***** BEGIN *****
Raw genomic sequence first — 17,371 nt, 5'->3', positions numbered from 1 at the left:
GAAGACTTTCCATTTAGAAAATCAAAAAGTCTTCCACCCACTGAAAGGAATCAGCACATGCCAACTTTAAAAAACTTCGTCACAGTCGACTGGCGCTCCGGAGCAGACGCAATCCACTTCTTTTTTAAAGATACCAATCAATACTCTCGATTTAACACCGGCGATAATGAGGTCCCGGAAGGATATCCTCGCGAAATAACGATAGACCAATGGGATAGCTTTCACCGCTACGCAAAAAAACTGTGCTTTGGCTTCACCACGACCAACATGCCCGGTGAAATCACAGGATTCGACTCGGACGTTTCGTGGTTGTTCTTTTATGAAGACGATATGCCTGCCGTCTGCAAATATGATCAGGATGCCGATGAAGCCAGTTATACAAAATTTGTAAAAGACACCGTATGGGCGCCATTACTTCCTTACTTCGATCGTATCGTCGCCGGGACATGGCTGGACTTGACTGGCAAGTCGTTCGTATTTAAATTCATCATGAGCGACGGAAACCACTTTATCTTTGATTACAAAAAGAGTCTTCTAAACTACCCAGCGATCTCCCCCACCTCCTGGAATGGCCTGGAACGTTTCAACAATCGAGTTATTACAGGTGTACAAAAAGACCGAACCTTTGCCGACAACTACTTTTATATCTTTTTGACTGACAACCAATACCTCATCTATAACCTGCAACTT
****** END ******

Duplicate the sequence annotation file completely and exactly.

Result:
Raw genomic sequence first — 17,371 nt, 5'->3', positions numbered from 1 at the left:
GAAGACTTTCCATTTAGAAAATCAAAAAGTCTTCCACCCACTGAAAGGAATCAGCACATGCCAACTTTAAAAAACTTCGTCACAGTCGACTGGCGCTCCGGAGCAGACGCAATCCACTTCTTTTTTAAAGATACCAATCAATACTCTCGATTTAACACCGGCGATAATGAGGTCCCGGAAGGATATCCTCGCGAAATAACGATAGACCAATGGGATAGCTTTCACCGCTACGCAAAAAAACTGTGCTTTGGCTTCACCACGACCAACATGCCCGGTGAAATCACAGGATTCGACTCGGACGTTTCGTGGTTGTTCTTTTATGAAGACGATATGCCTGCCGTCTGCAAATATGATCAGGATGCCGATGAAGCCAGTTATACAAAATTTGTAAAAGACACCGTATGGGCGCCATTACTTCCTTACTTCGATCGTATCGTCGCCGGGACATGGCTGGACTTGACTGGCAAGTCGTTCGTATTTAAATTCATCATGAGCGACGGAAACCACTTTATCTTTGATTACAAAAAGAGTCTTCTAAACTACCCAGCGATCTCCCCCACCTCCTGGAATGGCCTGGAACGTTTCAACAATCGAGTTATTACAGGTGTACAAAAAGACCGAACCTTTGCCGACAACTACTTTTATATCTTTTTGACTGACAACCAATACCTCATCTATAACCTGCAACTT